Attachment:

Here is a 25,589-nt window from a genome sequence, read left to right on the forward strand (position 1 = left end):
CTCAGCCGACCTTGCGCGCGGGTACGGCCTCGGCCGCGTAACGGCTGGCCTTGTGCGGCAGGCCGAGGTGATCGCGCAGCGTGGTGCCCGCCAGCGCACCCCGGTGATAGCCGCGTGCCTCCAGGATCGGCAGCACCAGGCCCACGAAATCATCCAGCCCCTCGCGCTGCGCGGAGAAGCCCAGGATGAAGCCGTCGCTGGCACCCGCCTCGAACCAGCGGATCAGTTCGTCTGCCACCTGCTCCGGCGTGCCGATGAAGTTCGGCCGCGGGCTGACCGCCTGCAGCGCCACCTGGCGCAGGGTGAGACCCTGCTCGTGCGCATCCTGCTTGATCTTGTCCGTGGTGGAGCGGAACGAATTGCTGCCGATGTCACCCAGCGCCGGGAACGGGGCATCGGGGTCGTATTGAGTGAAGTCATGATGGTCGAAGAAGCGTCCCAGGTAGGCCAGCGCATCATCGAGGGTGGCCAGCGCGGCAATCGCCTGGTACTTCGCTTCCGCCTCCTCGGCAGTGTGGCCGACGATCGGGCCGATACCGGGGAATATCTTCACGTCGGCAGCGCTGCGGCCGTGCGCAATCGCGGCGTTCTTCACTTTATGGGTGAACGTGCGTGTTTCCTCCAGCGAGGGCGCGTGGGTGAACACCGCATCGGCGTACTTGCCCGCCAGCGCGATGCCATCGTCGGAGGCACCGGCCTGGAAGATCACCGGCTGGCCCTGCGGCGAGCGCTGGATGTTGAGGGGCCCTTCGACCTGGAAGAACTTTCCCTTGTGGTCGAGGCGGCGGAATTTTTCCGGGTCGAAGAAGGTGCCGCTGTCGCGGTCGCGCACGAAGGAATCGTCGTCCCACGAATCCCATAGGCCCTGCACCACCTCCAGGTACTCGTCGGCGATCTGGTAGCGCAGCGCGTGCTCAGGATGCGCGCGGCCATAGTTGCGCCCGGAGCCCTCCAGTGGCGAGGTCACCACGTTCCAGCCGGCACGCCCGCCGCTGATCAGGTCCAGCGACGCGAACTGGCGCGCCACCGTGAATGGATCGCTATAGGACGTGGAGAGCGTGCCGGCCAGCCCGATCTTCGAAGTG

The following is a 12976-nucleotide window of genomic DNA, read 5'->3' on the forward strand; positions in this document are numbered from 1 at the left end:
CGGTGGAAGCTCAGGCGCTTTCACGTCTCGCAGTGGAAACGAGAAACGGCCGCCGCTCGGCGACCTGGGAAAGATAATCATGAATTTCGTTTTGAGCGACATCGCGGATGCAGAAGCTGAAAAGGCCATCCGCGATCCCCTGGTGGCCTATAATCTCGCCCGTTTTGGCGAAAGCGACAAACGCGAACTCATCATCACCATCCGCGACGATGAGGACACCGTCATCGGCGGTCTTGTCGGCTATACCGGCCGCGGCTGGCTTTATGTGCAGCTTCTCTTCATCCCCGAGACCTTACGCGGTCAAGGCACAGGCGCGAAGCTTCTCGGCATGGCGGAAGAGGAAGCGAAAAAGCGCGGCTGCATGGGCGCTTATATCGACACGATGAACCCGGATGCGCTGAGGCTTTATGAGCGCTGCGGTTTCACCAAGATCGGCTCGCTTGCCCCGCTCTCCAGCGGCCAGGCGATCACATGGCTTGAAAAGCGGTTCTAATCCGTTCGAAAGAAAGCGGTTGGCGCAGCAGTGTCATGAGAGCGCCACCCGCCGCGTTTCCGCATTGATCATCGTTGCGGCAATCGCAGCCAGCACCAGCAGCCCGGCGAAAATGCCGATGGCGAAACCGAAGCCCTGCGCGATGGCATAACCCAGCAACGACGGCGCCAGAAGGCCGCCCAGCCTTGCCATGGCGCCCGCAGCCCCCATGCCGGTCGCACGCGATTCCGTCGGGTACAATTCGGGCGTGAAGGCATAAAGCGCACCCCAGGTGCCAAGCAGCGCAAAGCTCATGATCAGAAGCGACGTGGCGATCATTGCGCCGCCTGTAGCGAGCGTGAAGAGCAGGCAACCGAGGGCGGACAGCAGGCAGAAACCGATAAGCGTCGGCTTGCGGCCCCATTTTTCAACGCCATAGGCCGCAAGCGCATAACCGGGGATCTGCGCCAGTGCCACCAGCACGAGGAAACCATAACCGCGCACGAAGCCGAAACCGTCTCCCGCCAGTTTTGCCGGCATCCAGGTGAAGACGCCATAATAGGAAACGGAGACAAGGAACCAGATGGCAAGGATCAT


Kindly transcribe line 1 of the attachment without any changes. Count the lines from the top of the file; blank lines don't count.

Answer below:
Here is a 25,589-nt window from a genome sequence, read left to right on the forward strand (position 1 = left end):